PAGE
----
It’s the kind of goal Corey Perry scored twice to give the Canadiens a chance in this game.

But Drouin isn’t Perry, who rightly pointed out after the game he’s made a career of scoring goals that way. And even if Drouin can borrow from what Perry does next time he has a chance like the one Brett Kulak set him up with for that breakaway, there are other ways he can positively impact the game.

You can appreciate that Drouin said he’s putting pressure on himself to score more and help make up for the goals the team will be missing with Gallagher sidelined, but that might not get him to where he needs to be mentally to contribute as much as he already has this season.

What would, though, is a sharp turn towards the mentality he described just days ago. The one that’s enabled him to be a much more consistent player this season than he has in seasons past.

“When I was younger, I’d stay on one game or stay on one play for too long and wouldn’t be able to let it go for a bit or a couple of days,” Drouin said. “But I think for me now it’s can I look at myself in the mirror after a game and did I give my good effort? Was I a part of this game? Was I doing something right in a lot of areas?

“That’s what I do now. I think points are there, goals are there, assists are there, but it’s just about playing that real game and playing to help your team win.”

Drouin’s done a lot of that this season and has a chance to get right back to it when the Winnipeg Jets visit the Bell Centre Thursday.

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Scioscia to lead U.S. baseball bid for spot at Tokyo Olympics

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(Reuters) – Mike Scioscia, who won World Series both as a player and manager, was named manager of the U.S. men’s national baseball team on Tuesday, as they seek a spot at the Tokyo Olympics.

After 19 seasons as manager of the Anaheim Angels, guiding them to their only World Series win in 2002, Scioscia will make his international coaching debut in June when the United States hosts the Baseball Americas Qualifier in Florida.

For the tournament the U.S. will be grouped with the Dominican Republic, Puerto Rico, and Nicaragua in Pool A while Canada, Colombia, Cuba, and Venezuela will make up Pool B.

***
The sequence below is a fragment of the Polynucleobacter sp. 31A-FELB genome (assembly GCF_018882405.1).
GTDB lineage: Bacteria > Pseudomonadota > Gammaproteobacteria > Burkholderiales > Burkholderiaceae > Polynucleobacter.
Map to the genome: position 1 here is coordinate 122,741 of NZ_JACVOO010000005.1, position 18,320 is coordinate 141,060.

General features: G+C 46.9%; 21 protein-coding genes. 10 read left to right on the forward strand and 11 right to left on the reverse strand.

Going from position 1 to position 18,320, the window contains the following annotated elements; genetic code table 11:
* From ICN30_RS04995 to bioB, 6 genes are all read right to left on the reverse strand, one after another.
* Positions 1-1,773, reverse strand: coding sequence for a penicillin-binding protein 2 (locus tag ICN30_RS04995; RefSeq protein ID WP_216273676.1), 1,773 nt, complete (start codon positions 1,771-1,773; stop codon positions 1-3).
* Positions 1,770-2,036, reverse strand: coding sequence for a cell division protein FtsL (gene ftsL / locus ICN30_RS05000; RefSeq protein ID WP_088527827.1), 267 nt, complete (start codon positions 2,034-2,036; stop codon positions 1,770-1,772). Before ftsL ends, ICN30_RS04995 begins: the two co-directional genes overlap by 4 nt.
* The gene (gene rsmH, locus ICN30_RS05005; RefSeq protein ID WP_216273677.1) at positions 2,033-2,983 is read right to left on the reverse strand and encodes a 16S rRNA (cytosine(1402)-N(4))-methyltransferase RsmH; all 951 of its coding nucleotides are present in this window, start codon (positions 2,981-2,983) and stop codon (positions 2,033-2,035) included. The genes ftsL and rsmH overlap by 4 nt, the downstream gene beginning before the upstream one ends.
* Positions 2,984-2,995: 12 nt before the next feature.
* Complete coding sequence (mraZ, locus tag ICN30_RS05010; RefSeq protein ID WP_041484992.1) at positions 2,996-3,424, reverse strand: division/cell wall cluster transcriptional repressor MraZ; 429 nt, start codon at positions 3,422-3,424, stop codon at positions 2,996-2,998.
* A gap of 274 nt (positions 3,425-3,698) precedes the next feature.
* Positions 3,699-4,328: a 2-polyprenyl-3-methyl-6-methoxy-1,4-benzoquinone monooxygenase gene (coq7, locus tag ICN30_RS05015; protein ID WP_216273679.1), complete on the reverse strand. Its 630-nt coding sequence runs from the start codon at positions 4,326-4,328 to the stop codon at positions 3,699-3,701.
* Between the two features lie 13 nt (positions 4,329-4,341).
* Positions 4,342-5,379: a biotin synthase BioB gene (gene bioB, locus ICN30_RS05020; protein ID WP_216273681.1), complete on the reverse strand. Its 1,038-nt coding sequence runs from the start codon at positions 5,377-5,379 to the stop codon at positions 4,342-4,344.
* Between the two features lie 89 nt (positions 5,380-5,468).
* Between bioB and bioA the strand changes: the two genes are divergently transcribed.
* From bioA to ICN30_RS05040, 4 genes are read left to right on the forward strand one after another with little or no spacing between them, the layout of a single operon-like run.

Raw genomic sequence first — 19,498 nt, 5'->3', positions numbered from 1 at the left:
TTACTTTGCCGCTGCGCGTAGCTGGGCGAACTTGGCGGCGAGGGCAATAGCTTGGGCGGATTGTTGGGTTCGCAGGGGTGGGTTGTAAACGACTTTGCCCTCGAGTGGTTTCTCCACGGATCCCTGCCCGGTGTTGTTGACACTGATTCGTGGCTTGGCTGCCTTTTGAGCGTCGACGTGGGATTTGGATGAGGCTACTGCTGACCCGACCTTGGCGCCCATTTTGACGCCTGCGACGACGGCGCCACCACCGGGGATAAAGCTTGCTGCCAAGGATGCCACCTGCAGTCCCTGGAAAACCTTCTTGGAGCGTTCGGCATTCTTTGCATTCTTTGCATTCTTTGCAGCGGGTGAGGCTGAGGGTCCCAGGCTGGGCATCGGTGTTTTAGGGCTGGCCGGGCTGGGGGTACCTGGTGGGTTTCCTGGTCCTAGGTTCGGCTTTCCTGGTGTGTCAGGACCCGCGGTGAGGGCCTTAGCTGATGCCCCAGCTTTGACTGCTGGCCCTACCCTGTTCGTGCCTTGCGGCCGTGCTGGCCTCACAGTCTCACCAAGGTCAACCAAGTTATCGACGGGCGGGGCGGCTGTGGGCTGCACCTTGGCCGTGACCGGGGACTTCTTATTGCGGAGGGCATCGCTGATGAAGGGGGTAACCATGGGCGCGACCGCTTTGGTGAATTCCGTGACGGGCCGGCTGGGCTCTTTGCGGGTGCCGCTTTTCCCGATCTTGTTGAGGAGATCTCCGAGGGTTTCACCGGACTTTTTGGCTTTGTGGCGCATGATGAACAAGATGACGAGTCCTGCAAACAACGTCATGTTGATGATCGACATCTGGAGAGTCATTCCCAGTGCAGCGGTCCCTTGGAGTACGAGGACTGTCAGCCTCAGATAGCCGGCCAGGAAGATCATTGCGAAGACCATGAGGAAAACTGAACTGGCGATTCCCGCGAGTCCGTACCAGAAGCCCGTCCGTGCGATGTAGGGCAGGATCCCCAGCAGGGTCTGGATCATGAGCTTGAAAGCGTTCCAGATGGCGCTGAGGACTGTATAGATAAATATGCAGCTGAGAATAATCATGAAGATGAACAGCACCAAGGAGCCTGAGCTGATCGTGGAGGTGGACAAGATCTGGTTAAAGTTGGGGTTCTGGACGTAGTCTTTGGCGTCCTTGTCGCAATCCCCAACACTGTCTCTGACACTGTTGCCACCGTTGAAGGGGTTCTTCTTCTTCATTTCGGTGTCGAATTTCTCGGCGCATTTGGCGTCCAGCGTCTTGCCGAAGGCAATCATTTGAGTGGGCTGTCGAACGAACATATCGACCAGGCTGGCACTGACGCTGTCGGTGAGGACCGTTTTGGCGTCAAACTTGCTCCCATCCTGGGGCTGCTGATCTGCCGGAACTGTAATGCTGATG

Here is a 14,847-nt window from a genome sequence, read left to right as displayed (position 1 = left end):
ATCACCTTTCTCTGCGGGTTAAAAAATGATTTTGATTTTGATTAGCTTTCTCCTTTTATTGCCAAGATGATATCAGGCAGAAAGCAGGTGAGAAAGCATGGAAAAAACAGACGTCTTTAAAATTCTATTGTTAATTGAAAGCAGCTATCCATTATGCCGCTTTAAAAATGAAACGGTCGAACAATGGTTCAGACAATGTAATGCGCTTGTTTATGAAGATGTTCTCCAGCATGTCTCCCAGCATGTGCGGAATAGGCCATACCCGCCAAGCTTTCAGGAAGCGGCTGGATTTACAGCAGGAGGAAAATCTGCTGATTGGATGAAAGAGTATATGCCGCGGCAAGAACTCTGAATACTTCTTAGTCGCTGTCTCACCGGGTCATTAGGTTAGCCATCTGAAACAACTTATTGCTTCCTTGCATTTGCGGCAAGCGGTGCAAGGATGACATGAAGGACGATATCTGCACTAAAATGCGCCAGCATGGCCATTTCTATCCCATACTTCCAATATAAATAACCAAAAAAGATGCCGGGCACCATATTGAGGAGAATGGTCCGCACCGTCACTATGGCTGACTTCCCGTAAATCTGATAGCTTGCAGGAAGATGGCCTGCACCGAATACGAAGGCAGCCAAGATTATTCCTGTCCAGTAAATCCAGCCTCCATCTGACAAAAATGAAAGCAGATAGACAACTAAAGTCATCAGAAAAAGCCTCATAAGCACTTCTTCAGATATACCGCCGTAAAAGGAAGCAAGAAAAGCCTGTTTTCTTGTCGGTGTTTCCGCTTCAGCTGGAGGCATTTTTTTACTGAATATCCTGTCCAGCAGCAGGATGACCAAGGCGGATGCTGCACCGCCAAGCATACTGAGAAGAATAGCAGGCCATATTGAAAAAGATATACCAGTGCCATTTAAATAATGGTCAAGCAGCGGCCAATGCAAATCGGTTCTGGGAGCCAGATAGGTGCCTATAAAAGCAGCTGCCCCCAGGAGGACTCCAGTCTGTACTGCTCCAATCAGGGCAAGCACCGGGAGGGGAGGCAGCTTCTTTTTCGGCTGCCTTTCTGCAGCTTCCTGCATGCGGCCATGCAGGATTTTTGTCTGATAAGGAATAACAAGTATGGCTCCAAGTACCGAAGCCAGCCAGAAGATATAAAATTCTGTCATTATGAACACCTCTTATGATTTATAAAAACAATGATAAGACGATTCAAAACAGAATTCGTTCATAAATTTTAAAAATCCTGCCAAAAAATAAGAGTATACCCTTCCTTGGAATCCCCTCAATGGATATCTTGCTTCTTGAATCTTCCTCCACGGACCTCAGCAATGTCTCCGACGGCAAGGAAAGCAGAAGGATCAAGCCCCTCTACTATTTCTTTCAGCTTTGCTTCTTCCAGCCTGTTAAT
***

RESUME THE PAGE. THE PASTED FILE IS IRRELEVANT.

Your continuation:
The top two teams from each pool will advance to the Super Round, where the country with the best overall record will earn a spot in the Tokyo Olympic tournament.

Second and third-place finishers will advance to a final qualifier, joining Australia, China, Taiwan, and the Netherlands.

“Mike’s tenure with the Angels’ franchise was nothing short of spectacular, creating and celebrating a culture of success with six division titles, an American League pennant, and its first-ever World Series title,” said USA Baseball Executive Director/CEO Paul Seiler in a statement. “More impactfully, his leadership, integrity, and character are unparalleled in our game, making him the perfect fit for the USA Baseball family.”

The Olympic tournament will take place from July 28-Aug. 7 in Fukushima City and Yokohama.

Hosts Japan, Israel, South Korea, and Mexico have already secured a berth in the six-team field.

 

(Reporting by Steve Keating in Toronto. Editing by Toby Davis)

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Masters 2021: Tiger Woods says he'll miss Champions Dinner, running up DJ's bill – Golf Channel

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AUGUSTA, Ga. – Dustin Johnson will host his first Champions Dinner on Tuesday night in the Augusta National clubhouse, and he’ll be joined by several past Masters champions.

One former winner who won’t be there is five-time champ Tiger Woods, who is still home in South Florida recovering from a serious car accident in February near Los Angeles. Justin Thomas, who is still working toward his invite to the prestigious dinner, said Woods texted him Friday night and was “bummed” to not be at the Masters this year.

Woods then tweeted Tuesday afternoon that he’ll miss one of his favorite nights of the year.

“I’ll miss running up @DJohnsonPGA’s bill at the Champions Dinner tonight,” Woods said. “It’s still one of my favorite nights of the year.”

Johnson responded to Woods’ tweet, saying: “Will miss having you here. This week isn’t the same without you.”

The PGA Tour announced that the club would leave a seat open for Woods at the dinner, though the tweet has since been taken down.

Johnson will serve a menu including filet mignon, sea bass and peach cobbler.